Skip to main content

Your web browser is out-of-date. For the best experience, please update to a modern browser like Chrome, Edge, Safari or Mozilla Firefox.

Insights & advice

What is the OAS clawback?

July 2021 – 15 min read

Key takeaways

  • If your income in retirement is above a certain amount, the government will apply a specific tax to it

  • You can calculate the amount of the OAS clawback if you know your actual income

  • There are several strategies to help minimize the OAS clawback amount

Share on

What is the OAS clawback?

The Old Age Security (OAS) clawback is another name for the OAS pension recovery tax. It kicks in if your net annual income (line 234 on your income tax return) is above a threshold amount ($79,054 for 2020). This tax amounts to 15% of the difference between the OAS clawback threshold amount and your actual income.

OAS clawback threshold amounts

Recovery tax period
Income year
Minimum income recovery threshold
Maximum income recovery threshold (age 65-74)
July 2022 to June 2023

July 2023 to June 2024


July 2024 to June 2025


How the OAS clawback is calculated

Let’s say your net income for 2019 was $85,000. That exceeds the 2019 minimum income threshold ($77,580) by $7,420. Therefore, your clawback would be 15% of that amount, which is $1,113 annually or $92.75 monthly for the period of July 2020 through June 2021. This means that instead of receiving your full basic OAS of $613.53 monthly, your OAS after the clawback will be only $520.78 monthly ($613.53 minus $92.75).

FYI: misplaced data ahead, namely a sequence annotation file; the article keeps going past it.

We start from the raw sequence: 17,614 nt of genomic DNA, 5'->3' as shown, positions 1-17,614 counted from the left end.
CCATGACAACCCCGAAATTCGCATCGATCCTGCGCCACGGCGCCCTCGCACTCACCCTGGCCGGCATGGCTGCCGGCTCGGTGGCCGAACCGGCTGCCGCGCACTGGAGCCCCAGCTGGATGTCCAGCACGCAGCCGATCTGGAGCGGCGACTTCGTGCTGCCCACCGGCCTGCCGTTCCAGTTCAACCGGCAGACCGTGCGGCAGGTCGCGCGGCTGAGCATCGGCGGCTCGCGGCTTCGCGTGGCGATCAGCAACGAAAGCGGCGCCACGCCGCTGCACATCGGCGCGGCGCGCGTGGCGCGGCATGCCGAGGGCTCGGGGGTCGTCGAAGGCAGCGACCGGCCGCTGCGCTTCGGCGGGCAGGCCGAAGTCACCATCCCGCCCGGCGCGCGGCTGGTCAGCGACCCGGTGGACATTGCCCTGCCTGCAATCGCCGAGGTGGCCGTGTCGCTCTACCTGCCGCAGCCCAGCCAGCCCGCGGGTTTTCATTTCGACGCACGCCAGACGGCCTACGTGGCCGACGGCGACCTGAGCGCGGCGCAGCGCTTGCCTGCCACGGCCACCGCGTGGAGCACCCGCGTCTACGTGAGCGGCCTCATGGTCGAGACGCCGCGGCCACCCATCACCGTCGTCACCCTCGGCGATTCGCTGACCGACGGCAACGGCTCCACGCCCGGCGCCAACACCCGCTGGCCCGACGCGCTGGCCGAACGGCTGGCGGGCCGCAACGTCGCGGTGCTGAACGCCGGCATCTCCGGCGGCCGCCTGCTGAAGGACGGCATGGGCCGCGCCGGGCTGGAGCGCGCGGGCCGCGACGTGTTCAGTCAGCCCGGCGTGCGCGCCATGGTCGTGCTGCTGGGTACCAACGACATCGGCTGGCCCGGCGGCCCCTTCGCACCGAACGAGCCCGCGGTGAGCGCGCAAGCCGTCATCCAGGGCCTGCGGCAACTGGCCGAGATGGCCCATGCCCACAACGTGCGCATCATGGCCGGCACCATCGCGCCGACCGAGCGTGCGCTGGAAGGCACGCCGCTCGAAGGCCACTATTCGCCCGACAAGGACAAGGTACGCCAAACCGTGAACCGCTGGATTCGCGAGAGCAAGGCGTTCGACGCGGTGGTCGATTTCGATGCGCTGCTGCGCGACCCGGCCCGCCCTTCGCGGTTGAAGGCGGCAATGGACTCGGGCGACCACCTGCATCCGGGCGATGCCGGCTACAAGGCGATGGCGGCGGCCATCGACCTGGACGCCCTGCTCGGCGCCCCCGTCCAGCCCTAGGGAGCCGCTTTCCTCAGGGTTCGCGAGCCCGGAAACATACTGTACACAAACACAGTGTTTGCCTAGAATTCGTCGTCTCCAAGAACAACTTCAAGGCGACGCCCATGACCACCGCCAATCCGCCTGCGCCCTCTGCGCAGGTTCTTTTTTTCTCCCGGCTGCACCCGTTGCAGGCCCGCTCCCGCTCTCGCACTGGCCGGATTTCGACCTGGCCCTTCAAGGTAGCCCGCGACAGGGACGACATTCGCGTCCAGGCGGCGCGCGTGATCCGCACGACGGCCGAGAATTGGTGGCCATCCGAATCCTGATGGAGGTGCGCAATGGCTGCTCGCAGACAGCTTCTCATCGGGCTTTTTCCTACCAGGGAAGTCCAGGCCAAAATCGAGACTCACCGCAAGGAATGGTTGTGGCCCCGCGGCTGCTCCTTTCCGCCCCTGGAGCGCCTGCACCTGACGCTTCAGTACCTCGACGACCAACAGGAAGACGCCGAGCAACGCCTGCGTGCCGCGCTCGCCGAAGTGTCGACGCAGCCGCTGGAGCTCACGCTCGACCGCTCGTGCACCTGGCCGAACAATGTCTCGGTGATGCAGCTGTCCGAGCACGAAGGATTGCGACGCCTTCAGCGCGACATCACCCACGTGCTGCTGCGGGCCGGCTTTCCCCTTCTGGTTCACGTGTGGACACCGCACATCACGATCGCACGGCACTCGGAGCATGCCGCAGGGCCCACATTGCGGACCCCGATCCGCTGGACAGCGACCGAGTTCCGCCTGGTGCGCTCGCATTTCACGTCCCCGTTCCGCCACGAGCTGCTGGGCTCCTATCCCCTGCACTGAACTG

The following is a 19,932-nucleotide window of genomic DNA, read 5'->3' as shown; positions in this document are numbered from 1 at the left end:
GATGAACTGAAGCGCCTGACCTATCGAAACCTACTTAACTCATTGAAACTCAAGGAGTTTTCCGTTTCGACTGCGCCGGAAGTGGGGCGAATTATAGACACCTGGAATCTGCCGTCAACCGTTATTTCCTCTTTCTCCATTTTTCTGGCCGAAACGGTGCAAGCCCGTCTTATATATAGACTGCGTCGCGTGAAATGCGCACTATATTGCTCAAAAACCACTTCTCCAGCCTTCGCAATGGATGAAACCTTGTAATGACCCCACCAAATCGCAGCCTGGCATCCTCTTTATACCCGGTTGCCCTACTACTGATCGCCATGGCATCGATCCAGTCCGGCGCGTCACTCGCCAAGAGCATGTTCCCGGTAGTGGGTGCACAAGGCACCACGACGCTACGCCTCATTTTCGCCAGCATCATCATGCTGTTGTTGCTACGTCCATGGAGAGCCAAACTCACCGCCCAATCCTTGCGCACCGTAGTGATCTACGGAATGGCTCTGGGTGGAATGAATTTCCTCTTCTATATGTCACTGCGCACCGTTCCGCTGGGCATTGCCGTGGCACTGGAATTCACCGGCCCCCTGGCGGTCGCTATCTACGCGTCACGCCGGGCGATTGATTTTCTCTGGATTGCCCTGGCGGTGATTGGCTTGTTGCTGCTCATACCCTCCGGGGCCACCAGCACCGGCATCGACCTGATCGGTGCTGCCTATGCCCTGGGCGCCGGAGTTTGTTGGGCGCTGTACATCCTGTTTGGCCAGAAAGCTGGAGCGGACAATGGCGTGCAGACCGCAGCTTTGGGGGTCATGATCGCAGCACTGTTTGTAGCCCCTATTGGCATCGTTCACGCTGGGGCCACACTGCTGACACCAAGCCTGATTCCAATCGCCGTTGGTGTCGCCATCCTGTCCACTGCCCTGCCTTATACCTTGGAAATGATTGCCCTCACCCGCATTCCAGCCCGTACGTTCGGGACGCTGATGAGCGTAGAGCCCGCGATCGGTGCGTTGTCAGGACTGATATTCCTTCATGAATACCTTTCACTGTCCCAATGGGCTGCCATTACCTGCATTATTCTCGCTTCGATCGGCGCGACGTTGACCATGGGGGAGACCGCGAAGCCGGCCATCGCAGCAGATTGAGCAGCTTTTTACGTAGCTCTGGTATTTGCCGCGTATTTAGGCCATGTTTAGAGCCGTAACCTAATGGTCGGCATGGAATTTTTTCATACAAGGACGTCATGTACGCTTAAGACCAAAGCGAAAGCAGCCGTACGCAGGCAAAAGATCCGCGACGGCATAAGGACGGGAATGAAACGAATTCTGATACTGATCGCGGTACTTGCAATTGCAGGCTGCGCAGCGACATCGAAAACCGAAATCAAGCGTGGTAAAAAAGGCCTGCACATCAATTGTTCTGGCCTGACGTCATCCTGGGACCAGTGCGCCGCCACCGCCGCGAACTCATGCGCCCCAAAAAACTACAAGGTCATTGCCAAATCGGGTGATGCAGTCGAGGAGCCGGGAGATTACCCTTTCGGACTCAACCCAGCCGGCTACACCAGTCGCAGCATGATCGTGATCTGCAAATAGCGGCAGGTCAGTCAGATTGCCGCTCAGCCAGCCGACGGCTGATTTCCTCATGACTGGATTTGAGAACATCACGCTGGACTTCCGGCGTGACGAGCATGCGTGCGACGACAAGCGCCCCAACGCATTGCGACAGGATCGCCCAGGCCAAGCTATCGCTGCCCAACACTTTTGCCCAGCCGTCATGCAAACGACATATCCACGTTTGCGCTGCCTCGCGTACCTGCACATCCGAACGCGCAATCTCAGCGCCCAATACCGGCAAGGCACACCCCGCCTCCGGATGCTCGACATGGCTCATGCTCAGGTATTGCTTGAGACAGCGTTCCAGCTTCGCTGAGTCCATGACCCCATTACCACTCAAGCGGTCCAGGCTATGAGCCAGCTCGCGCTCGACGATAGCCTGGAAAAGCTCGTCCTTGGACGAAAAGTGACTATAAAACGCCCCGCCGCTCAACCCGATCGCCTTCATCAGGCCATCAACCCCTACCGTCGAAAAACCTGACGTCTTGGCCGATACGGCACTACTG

The above example is for illustrative purposes only. Situations will vary according to specific circumstances.

Nine strategies to help minimize the OAS clawback

  1. Pension splitting
    You should be able to lower your income by transferring a portion of it to your spouse. If their income is lower than yours, you can transfer 50% of your income to them. 
  2. Withdraw money from your TFSA
    You don’t pay tax on TFSA withdrawals and they aren’t included in your income.
  3. Take your OAS pension later
    You can opt not to begin receiving OAS until your older than 65, when your income is lower.
  4. Sell assets before you turn age 65
    This helps you reduce large capital gains which will add to your income.
  5. Use the younger spouse’s age to base registered retirement income fund (RRIF) withdrawals
    This helps you reduce the required annual withdrawal amount.
  6. Reduce investments that produce dividends
    Or hold them in a registered account.
  7. Use corporate class mutual funds in a non-registered account
    These generally have lower distributions.
  8. Withdraw money from your registered retirement savings plan (RRSP) before age 65
    Because RRSPs only defer taxes, taking money from them before age 65 could lower your income once you start collecting OAS.
  9. Borrow money to earn investment income so you can deduct the interest
    This helps reduce your net income.

The information provided is based on current laws, regulations and other rules applicable to Canadian residents. It is accurate to the best of our knowledge as of the date of publication. Rules and their interpretation may change, affecting the accuracy of the information. The information provided is general in nature, and should not be relied upon as a substitute for advice in any specific situation. For specific situations, advice should be obtained from the appropriate legal, accounting, tax or other professional advisors.

What’s next?

Now that you know about the OAS clawback, why not meet with your financial advisor to:

  • Get a handle on your what your actual income will be in retirement

  • Discuss strategies to help minimize the OAS clawback if your income is above the threshold amounts